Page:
Previous reviews looking at wastewater resource recovery provide very valuable insights into particular branches of this broad and complex research field. Outstanding examples include the reviews on biological recovery routes,13 energy and product recovery from sewage sludge,14 phosphorous recovery from domestic wastewater,15–17 platforms for energy and nutrient recovery from domestic wastewater,18 bioelectrochemical recovery systems19,20 and nutrient recovery with microalgae-based treatment systems.21 Despite these valuable contributions, as yet there is no review available that provides a holistic overview of the field.

This paper seeks to fill that gap by providing a holistic overview of resource recovery from municipal WWTPs. Data to calculate the potential of 11 resources recoverable in municipal WWTPs to supply markets in the Netherlands and Flanders (Belgium) was derived from a literature review. Resource recovery technologies investigated in academia were then comprehensively and critically reviewed. Finally, bottlenecks discussed in the reviewed literature that have to be overcome to successfully implement these technologies into WWTPs were categorised and analysed. By covering the market supply potential, the vast technical possibilities and the bottlenecks, this paper can inform innovators and decision-makers at WMUs holistically about wastewater resource recovery. Although the effective treatment of wastewater for safe and environmentally friendly discharge will remain the primary objective in WWTP design, it is time to improve these plants' sustainability performance by integrating innovative resource recovery technologies into treatment-process designs.22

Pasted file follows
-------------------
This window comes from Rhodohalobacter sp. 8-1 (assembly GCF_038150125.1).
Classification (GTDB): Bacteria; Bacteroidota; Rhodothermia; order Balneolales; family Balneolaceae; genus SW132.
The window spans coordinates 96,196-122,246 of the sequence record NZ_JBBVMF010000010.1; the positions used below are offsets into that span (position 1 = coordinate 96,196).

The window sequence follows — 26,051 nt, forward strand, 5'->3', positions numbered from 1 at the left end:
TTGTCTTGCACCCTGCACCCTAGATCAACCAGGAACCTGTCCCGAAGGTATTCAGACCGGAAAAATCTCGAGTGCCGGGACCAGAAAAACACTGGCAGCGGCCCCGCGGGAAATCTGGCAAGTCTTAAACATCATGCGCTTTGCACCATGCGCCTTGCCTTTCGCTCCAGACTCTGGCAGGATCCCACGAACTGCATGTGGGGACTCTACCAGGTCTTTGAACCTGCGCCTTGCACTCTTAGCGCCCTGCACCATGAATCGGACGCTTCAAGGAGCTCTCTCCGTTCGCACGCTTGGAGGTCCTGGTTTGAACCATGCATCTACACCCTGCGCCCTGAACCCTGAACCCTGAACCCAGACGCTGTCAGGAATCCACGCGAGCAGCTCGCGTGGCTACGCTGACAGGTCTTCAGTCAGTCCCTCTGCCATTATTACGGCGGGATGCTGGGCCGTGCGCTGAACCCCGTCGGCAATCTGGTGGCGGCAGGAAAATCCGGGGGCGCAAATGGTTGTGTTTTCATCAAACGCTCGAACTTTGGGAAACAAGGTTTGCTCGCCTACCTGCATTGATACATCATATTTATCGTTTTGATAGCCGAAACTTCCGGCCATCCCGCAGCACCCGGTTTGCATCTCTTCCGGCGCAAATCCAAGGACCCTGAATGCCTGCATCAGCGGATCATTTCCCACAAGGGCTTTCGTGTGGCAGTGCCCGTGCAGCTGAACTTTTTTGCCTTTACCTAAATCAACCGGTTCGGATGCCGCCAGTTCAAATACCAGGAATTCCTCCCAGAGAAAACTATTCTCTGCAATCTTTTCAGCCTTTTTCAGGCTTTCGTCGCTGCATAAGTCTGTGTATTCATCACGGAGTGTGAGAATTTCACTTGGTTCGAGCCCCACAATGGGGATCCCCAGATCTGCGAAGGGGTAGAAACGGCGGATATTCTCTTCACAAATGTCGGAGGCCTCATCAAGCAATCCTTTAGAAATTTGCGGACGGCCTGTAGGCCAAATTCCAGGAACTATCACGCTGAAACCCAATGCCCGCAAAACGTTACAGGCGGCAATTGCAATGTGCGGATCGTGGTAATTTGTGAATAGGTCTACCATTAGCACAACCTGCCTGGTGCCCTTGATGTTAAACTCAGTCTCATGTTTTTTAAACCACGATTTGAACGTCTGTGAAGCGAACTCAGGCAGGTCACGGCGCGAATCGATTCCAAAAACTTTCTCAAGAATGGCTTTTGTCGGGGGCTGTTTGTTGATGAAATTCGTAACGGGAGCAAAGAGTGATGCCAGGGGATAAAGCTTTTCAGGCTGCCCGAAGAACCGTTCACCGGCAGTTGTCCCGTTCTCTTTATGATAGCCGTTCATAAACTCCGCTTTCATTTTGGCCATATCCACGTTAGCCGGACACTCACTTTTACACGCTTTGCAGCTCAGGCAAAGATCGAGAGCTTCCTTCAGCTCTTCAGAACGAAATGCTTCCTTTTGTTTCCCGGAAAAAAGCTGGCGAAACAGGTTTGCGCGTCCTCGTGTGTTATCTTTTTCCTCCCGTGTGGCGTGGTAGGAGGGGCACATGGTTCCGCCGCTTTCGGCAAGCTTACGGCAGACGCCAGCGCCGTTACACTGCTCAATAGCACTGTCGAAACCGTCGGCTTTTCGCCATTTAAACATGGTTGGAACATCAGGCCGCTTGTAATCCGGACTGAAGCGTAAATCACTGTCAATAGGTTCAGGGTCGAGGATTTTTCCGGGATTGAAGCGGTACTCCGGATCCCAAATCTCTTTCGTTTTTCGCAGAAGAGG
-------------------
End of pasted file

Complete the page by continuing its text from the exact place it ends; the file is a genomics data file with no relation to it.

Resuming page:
Market supply potentials of recovered resources

The market supply potential of resources recovered from municipal wastewater is shown in Table 1. It indicates what role municipal WWTPs could potentially play in a circular economy if resource recovery routes (RRRs) were implemented nationwide. The supply potential for each resource is calculated on the one hand from the quantities that could be recovered from municipal wastewater under ideal circumstances and using the right technologies, and on other from the demand for those resources in the country. The calculations are based on the situation in the Netherlands. Data to calculate the supply potential was collected from scientific articles and from official institutional reports. For the calculation of the nutrient supply potential, data collected in Flanders (Belgium) was used. The reason for choosing this source23 is that it provides a very thorough, complete and up-to-date quantitative analysis of N and P flows within Flanders. No comparable analysis for the Netherlands is available. We assume, however, that N and P flows in Flanders are comparable with those in the Netherlands and so the calculated supply potentials for Flanders are also applicable there.